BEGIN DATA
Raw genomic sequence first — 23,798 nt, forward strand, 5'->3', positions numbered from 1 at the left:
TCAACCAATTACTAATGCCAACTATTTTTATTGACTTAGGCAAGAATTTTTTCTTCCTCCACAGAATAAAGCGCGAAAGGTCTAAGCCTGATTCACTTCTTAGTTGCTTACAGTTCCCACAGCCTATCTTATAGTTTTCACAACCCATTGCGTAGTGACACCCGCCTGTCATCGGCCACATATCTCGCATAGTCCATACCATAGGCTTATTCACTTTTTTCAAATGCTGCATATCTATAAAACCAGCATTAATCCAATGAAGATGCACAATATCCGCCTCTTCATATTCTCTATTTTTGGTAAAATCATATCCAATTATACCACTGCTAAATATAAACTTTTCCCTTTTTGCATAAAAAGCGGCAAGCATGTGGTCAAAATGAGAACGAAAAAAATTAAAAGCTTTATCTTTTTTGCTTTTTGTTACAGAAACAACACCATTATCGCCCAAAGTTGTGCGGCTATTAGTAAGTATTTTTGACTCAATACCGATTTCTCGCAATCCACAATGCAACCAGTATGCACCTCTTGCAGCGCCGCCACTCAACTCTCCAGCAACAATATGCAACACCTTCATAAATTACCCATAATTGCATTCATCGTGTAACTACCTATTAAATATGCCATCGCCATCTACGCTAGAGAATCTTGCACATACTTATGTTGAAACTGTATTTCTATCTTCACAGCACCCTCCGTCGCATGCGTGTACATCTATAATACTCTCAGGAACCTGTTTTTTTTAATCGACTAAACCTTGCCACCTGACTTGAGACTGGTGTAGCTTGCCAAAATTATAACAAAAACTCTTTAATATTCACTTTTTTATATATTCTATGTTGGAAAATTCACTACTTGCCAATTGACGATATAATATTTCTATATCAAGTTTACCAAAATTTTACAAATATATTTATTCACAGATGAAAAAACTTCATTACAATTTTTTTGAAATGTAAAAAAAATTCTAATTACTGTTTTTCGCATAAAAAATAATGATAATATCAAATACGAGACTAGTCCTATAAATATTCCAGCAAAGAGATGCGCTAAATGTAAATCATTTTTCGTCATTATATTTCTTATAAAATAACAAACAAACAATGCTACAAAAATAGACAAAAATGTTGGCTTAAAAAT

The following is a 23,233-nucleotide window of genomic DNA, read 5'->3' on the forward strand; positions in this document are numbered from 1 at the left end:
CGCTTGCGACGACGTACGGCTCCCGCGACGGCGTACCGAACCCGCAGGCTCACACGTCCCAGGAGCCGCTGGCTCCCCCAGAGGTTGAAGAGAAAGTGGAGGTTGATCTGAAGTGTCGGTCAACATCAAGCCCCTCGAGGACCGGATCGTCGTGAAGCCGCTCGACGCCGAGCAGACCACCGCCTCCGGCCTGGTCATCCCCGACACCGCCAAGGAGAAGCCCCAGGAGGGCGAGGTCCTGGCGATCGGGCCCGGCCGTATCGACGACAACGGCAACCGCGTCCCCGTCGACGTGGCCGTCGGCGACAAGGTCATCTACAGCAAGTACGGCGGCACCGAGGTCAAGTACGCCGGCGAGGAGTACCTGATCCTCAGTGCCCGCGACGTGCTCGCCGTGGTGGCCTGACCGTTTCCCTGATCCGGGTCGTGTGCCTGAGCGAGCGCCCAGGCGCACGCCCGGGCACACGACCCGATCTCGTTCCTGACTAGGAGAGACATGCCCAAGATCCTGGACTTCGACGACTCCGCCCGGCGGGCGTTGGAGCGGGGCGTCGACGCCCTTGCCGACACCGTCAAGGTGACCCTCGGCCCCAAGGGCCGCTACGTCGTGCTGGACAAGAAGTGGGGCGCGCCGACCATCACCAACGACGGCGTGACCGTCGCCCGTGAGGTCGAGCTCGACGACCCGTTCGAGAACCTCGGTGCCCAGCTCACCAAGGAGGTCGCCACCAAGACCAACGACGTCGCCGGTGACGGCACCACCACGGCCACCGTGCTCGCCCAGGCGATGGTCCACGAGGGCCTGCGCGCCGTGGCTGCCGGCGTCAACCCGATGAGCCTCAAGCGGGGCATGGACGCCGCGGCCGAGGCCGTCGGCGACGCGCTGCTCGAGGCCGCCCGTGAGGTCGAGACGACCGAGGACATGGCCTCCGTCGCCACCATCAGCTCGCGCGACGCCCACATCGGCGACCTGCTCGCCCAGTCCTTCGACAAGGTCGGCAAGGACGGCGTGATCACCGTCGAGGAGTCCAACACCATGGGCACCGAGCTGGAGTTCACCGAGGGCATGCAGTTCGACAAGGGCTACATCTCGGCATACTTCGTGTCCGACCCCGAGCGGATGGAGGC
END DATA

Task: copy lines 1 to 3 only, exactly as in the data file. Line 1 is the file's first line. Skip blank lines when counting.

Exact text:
Raw genomic sequence first — 23,798 nt, forward strand, 5'->3', positions numbered from 1 at the left:
TCAACCAATTACTAATGCCAACTATTTTTATTGACTTAGGCAAGAATTTTTTCTTCCTCCACAGAATAAAGCGCGAAAGGTCTAAGCCTGATTCACTTCTTAGTTGCTTACAGTTCCCACAGCCTATCTTATAGTTTTCACAACCCATTGCGTAGTGACACCCGCCTGTCATCGGCCACATATCTCGCATAGTCCATACCATAGGCTTATTCACTTTTTTCAAATGCTGCATATCTATAAAACCAGCATTAATCCAATGAAGATGCACAATATCCGCCTCTTCATATTCTCTATTTTTGGTAAAATCATATCCAATTATACCACTGCTAAATATAAACTTTTCCCTTTTTGCATAAAAAGCGGCAAGCATGTGGTCAAAATGAGAACGAAAAAAATTAAAAGCTTTATCTTTTTTGCTTTTTGTTACAGAAACAACACCATTATCGCCCAAAGTTGTGCGGCTATTAGTAAGTATTTTTGACTCAATACCGATTTCTCGCAATCCACAATGCAACCAGTATGCACCTCTTGCAGCGCCGCCACTCAACTCTCCAGCAACAATATGCAACACCTTCATAAATTACCCATAATTGCATTCATCGTGTAACTACCTATTAAATATGCCATCGCCATCTACGCTAGAGAATCTTGCACATACTTATGTTGAAACTGTATTTCTATCTTCACAGCACCCTCCGTCGCATGCGTGTACATCTATAATACTCTCAGGAACCTGTTTTTTTTAATCGACTAAACCTTGCCACCTGACTTGAGACTGGTGTAGCTTGCCAAAATTATAACAAAAACTCTTTAATATTCACTTTTTTATATATTCTATGTTGGAAAATTCACTACTTGCCAATTGACGATATAATATTTCTATATCAAGTTTACCAAAATTTTACAAATATATTTATTCACAGATGAAAAAACTTCATTACAATTTTTTTGAAATGTAAAAAAAATTCTAATTACTGTTTTTCGCATAAAAAATAATGATAATATCAAATACGAGACTAGTCCTATAAATATTCCAGCAAAGAGATGCGCTAAATGTAAATCATTTTTCGTCATTATATTTCTTATAAAATAACAAACAAACAATGCTACAAAAATAGACAAAAATGTTGGCTTAAAAAT

The following is a 23,233-nucleotide window of genomic DNA, read 5'->3' on the forward strand; positions in this document are numbered from 1 at the left end: